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I know this topic probably has been beaten to death but, I'm a little confused due to other posting I have read. I thought on a GM 350 you need to connect the dizzy to a vacuum source that had vacuum at idle and it drops off as the RPM come up then mechanical takes over.

I have read in the Holley manuals that the dizzy should be connected to intake vacuum not ported (vacuum goes up with RPM). Which is totally opposite of what I have always thought. :confused:
 

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I run holley carb's and after experimenting with both ports I also run to the full vacuum port. Car idles and runs all around better for me. IMO
 

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I run holley carb's and after experimenting with both ports I also run to the full vacuum port. Car idles and runs all around better for me. IMO
I agree after reading the posts mentioned here I hooked it up to full manifold vacuum did not do much drove for a few months still was not right- I figured out the Vacuum canister was not working (diaphragm shot) replaced early this week- It was the best $20 I spent on my car. Hooked up to full vacuum it idles smoother, I was able to turn down the idle screws now there is no more dieseling at the throttle plates are more closed- it idles cooler and accelerates great. I hope that helps.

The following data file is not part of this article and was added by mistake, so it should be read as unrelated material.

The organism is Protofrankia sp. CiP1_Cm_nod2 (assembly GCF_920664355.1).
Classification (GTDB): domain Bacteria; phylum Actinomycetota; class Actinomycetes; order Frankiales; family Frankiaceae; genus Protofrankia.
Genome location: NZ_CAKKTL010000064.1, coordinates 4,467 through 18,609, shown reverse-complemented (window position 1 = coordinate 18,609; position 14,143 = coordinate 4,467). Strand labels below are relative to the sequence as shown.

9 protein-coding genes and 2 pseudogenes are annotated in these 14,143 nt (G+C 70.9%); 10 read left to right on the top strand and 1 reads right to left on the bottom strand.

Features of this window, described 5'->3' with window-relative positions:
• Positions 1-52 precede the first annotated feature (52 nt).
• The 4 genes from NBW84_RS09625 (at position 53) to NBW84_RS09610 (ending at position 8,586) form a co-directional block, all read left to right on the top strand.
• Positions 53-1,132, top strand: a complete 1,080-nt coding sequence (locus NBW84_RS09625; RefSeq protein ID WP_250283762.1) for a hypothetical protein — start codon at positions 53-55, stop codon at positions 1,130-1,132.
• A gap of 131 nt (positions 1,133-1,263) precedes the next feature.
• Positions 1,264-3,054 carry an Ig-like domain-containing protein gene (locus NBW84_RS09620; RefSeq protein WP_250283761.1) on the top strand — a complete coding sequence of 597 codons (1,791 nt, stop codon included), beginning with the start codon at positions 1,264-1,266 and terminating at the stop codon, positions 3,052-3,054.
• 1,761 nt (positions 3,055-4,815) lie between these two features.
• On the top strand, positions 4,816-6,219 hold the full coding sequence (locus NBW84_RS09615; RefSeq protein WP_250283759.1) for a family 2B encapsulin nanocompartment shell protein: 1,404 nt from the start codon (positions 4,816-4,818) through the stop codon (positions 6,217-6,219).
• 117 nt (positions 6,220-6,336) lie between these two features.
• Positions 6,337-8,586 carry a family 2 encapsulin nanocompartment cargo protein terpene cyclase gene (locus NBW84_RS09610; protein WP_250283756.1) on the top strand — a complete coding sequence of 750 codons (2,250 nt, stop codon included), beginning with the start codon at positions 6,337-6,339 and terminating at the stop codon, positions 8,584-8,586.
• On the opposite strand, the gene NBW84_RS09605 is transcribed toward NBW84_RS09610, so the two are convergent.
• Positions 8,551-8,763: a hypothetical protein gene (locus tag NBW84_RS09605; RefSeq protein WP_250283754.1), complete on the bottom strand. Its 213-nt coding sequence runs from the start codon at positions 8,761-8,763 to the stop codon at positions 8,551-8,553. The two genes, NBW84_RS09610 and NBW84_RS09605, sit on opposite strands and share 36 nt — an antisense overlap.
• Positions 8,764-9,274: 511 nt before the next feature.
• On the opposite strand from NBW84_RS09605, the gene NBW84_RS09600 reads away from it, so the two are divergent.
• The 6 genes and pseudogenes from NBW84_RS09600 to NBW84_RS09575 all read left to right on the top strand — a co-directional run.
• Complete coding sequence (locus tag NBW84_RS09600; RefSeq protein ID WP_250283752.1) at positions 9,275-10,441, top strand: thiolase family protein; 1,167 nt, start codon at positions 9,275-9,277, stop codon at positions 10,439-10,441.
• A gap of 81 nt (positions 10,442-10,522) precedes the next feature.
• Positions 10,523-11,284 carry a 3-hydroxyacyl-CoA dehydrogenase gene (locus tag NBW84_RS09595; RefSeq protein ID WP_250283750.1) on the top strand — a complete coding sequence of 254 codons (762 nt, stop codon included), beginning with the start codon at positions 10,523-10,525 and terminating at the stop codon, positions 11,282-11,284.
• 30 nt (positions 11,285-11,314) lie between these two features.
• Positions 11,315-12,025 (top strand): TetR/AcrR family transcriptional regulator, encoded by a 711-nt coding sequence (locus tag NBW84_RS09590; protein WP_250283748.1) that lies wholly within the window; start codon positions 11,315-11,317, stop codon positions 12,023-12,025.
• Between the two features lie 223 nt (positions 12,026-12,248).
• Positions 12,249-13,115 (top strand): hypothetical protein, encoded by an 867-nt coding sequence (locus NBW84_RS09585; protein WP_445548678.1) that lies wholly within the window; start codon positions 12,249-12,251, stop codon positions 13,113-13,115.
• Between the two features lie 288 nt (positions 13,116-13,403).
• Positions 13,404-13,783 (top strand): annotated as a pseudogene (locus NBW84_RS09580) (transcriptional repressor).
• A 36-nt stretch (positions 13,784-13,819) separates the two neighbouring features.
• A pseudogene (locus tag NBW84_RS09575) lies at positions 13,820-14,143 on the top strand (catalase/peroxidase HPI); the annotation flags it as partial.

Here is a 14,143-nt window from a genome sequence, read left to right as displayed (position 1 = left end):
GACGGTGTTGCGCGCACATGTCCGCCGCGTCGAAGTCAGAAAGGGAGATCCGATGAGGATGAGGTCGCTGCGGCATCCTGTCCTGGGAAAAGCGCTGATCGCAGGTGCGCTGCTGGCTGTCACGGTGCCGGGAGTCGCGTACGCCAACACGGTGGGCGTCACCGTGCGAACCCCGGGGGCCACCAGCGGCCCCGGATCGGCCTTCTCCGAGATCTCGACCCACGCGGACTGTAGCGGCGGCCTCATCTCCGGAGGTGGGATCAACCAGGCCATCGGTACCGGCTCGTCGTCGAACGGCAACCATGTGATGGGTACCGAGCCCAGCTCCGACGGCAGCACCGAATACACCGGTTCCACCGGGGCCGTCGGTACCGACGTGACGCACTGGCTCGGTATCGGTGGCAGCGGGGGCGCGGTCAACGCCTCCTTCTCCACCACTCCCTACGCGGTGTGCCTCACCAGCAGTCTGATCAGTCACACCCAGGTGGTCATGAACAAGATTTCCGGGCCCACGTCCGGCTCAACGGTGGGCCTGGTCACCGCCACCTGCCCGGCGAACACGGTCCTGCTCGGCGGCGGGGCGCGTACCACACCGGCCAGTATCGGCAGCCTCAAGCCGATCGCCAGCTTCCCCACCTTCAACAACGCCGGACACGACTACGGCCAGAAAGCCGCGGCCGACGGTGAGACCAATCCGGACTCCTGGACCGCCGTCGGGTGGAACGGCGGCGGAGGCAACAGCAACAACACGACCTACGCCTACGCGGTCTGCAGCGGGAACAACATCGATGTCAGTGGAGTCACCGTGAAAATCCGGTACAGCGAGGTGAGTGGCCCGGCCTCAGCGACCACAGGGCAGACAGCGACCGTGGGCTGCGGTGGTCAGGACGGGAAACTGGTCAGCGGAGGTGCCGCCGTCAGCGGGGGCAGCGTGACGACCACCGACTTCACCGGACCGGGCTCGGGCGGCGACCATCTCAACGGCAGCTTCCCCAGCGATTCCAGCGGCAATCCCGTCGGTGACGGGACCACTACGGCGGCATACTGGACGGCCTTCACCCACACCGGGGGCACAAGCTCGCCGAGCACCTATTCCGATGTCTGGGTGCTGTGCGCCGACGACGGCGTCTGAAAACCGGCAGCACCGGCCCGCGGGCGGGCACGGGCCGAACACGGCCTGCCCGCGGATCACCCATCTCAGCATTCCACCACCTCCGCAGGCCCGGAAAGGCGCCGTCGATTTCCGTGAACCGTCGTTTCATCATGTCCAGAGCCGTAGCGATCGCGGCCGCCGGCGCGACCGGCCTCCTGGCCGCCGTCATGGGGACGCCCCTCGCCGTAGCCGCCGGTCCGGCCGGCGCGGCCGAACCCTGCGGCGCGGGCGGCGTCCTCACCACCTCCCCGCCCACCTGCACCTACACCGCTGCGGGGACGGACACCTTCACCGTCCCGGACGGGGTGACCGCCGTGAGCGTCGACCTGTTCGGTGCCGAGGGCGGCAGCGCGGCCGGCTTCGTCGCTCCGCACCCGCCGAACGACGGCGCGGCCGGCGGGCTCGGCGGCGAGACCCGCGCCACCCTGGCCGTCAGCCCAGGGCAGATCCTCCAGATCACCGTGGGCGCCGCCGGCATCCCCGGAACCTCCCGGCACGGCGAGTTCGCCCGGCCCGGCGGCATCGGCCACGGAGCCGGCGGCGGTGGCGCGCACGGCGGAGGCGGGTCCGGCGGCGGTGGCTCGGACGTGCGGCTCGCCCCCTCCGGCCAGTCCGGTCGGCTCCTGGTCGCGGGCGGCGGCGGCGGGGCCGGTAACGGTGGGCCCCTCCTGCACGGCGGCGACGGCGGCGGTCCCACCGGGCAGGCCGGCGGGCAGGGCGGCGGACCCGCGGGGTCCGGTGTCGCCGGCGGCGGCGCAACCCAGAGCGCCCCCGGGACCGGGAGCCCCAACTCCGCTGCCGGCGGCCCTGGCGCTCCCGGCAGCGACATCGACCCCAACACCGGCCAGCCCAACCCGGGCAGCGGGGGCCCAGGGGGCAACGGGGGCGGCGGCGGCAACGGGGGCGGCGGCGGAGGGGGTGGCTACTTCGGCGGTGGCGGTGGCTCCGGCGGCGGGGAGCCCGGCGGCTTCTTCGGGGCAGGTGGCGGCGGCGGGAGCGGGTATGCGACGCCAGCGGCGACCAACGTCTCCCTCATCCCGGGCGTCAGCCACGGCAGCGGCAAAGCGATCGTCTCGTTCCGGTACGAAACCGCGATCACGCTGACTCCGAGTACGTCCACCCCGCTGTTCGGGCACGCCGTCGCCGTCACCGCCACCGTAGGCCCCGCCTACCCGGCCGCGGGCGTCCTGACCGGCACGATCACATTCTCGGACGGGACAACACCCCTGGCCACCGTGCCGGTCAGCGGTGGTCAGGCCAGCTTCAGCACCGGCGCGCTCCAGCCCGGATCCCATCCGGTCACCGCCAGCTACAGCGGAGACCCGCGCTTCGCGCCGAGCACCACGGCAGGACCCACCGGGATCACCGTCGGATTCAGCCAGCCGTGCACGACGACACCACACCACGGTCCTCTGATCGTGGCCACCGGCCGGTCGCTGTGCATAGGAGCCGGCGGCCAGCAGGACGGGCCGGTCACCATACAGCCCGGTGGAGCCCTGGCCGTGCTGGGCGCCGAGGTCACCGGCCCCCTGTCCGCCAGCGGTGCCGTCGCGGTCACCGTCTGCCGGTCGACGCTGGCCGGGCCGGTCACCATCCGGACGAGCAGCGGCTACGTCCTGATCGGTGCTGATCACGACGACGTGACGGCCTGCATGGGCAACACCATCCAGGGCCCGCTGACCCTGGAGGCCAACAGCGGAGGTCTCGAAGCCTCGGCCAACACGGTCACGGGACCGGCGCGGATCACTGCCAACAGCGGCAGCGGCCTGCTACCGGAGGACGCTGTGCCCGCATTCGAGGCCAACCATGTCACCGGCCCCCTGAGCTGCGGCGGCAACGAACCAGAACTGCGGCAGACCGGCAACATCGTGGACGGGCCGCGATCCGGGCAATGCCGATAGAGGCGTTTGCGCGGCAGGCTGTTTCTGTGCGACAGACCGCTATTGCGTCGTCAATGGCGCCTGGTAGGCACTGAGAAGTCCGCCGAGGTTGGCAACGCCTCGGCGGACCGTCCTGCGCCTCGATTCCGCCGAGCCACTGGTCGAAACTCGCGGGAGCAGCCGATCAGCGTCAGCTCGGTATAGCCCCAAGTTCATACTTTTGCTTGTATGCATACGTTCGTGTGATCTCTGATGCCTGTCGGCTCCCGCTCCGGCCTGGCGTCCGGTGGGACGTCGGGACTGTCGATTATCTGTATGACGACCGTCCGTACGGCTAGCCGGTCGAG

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Originally the vac advance was setup to full vacuum. It was doring the 70's when compression ratios dropped and fuel economy was starting that it switched to ported vacuum.

There is really very little difference between the two. Full vacuum is high at idle and ported is low at idle. That's basically it. When the throttle is wide open, both operate virtually identically.

Good reading on teh subject:
http://www.lbfun.com/warehouse/tech_info/timing & vacuum advance/Timing101Article.pdf

For the record, I use full vacuum.
 
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